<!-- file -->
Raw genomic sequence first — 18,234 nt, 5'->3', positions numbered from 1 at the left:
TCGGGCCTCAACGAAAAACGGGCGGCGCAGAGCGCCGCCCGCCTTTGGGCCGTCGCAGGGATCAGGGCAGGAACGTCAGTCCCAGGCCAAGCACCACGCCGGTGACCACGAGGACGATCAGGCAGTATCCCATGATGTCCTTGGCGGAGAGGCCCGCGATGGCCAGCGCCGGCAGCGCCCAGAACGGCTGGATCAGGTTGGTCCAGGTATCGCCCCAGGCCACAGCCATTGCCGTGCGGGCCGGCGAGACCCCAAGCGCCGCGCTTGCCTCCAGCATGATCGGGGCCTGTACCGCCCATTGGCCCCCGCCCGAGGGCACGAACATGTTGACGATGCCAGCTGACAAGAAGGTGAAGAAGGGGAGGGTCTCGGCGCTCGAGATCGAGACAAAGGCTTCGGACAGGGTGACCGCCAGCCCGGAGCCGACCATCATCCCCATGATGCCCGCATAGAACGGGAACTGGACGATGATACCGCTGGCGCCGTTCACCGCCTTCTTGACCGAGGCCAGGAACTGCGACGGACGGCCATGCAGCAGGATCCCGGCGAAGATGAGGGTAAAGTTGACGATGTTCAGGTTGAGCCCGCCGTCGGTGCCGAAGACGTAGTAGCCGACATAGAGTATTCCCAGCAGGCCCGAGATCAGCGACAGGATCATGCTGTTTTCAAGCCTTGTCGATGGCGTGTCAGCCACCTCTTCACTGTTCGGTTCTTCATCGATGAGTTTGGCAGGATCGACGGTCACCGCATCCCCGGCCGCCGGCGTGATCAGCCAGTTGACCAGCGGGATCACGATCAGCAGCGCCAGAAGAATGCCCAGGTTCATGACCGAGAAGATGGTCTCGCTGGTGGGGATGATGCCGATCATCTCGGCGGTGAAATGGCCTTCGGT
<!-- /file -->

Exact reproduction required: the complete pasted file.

Raw genomic sequence first — 18,234 nt, 5'->3', positions numbered from 1 at the left:
TCGGGCCTCAACGAAAAACGGGCGGCGCAGAGCGCCGCCCGCCTTTGGGCCGTCGCAGGGATCAGGGCAGGAACGTCAGTCCCAGGCCAAGCACCACGCCGGTGACCACGAGGACGATCAGGCAGTATCCCATGATGTCCTTGGCGGAGAGGCCCGCGATGGCCAGCGCCGGCAGCGCCCAGAACGGCTGGATCAGGTTGGTCCAGGTATCGCCCCAGGCCACAGCCATTGCCGTGCGGGCCGGCGAGACCCCAAGCGCCGCGCTTGCCTCCAGCATGATCGGGGCCTGTACCGCCCATTGGCCCCCGCCCGAGGGCACGAACATGTTGACGATGCCAGCTGACAAGAAGGTGAAGAAGGGGAGGGTCTCGGCGCTCGAGATCGAGACAAAGGCTTCGGACAGGGTGACCGCCAGCCCGGAGCCGACCATCATCCCCATGATGCCCGCATAGAACGGGAACTGGACGATGATACCGCTGGCGCCGTTCACCGCCTTCTTGACCGAGGCCAGGAACTGCGACGGACGGCCATGCAGCAGGATCCCGGCGAAGATGAGGGTAAAGTTGACGATGTTCAGGTTGAGCCCGCCGTCGGTGCCGAAGACGTAGTAGCCGACATAGAGTATTCCCAGCAGGCCCGAGATCAGCGACAGGATCATGCTGTTTTCAAGCCTTGTCGATGGCGTGTCAGCCACCTCTTCACTGTTCGGTTCTTCATCGATGAGTTTGGCAGGATCGACGGTCACCGCATCCCCGGCCGCCGGCGTGATCAGCCAGTTGACCAGCGGGATCACGATCAGCAGCGCCAGAAGAATGCCCAGGTTCATGACCGAGAAGATGGTCTCGCTGGTGGGGATGATGCCGATCATCTCGGCGGTGAAATGGCCTTCGGT